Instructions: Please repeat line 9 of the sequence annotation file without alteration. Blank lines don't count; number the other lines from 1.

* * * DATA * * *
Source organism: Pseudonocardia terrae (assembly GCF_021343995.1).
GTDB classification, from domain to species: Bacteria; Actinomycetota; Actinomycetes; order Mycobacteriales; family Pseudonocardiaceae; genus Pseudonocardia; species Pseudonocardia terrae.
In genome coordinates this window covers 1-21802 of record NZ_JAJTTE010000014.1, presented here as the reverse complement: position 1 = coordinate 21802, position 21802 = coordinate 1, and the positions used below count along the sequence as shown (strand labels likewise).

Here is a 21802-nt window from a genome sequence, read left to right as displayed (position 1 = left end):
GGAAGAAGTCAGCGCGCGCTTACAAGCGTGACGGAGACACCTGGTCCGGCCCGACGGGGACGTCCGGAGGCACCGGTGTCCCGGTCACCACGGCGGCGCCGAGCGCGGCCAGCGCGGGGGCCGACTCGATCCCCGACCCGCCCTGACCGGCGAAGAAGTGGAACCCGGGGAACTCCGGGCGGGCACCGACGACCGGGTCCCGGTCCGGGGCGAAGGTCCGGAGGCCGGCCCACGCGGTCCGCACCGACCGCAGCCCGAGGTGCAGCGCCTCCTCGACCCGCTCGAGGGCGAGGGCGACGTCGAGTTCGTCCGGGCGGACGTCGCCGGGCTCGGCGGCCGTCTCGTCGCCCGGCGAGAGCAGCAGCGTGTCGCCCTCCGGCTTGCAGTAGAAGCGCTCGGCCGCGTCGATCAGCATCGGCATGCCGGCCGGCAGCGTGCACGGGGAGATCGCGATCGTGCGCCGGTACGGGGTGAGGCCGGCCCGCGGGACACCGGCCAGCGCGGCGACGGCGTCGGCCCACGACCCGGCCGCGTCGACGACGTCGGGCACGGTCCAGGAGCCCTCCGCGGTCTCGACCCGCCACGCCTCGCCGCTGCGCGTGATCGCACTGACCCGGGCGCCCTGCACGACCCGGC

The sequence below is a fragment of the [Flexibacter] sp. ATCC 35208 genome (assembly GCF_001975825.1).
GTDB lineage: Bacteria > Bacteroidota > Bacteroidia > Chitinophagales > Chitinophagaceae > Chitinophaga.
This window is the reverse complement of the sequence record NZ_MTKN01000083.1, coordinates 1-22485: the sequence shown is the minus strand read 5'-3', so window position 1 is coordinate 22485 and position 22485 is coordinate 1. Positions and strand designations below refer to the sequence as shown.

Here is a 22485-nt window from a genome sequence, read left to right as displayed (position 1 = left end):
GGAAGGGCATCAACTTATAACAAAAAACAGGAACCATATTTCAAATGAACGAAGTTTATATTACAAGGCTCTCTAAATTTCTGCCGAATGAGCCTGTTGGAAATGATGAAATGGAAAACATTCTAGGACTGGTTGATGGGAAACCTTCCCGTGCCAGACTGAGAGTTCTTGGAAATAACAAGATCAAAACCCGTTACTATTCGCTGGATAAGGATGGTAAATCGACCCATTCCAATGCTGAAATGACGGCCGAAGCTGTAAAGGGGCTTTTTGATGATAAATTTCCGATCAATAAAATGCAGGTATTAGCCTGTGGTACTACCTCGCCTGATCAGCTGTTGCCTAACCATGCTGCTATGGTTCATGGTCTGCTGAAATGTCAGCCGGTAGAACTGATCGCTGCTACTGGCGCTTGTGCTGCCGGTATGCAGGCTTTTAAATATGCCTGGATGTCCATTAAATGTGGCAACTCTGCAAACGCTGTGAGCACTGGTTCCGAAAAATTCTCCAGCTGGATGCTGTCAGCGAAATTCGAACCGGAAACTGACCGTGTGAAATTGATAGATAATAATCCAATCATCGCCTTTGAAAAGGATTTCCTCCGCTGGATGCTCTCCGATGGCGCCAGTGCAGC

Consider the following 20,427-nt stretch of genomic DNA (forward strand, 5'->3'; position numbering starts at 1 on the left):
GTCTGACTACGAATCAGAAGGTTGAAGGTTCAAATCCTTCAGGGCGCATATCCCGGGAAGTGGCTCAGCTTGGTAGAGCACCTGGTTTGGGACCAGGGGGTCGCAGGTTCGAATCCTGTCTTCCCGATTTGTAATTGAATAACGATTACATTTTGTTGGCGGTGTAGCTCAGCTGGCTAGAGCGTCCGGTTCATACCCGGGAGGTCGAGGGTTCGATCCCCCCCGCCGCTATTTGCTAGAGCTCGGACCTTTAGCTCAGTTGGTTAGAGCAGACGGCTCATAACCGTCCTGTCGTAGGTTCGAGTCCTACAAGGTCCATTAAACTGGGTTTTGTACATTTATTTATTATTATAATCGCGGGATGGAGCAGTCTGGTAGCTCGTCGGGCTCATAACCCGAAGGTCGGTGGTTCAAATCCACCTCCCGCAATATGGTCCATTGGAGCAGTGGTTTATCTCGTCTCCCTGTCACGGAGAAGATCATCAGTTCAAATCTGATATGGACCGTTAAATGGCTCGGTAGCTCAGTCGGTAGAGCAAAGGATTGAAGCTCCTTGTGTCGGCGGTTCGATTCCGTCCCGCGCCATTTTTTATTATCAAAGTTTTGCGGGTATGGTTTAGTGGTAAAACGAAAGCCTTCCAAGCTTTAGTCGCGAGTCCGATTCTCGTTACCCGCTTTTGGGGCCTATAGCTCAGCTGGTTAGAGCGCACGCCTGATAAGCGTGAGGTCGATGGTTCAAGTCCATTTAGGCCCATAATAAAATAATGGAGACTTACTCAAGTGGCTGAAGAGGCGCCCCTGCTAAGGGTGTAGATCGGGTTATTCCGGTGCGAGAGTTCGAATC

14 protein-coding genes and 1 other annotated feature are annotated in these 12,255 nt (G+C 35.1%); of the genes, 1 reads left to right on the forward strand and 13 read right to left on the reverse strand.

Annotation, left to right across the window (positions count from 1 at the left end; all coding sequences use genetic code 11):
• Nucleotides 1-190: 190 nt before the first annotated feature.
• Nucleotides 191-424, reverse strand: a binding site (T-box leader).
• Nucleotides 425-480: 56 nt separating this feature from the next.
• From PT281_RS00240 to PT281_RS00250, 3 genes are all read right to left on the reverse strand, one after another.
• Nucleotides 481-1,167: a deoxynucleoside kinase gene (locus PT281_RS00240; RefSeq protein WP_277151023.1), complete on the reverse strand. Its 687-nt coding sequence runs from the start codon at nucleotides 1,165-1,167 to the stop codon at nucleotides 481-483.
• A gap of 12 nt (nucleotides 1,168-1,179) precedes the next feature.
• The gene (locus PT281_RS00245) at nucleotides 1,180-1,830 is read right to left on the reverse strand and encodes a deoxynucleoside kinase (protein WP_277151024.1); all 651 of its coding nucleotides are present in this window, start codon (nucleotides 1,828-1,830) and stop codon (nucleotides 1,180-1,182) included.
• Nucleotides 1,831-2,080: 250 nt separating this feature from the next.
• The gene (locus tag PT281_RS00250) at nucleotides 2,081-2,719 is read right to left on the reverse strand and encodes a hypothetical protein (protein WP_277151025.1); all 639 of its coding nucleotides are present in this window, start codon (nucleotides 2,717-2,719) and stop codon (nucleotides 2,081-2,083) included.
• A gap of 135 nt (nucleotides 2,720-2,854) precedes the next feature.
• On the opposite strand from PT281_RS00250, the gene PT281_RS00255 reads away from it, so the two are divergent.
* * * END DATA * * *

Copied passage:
Here is a 22485-nt window from a genome sequence, read left to right as displayed (position 1 = left end):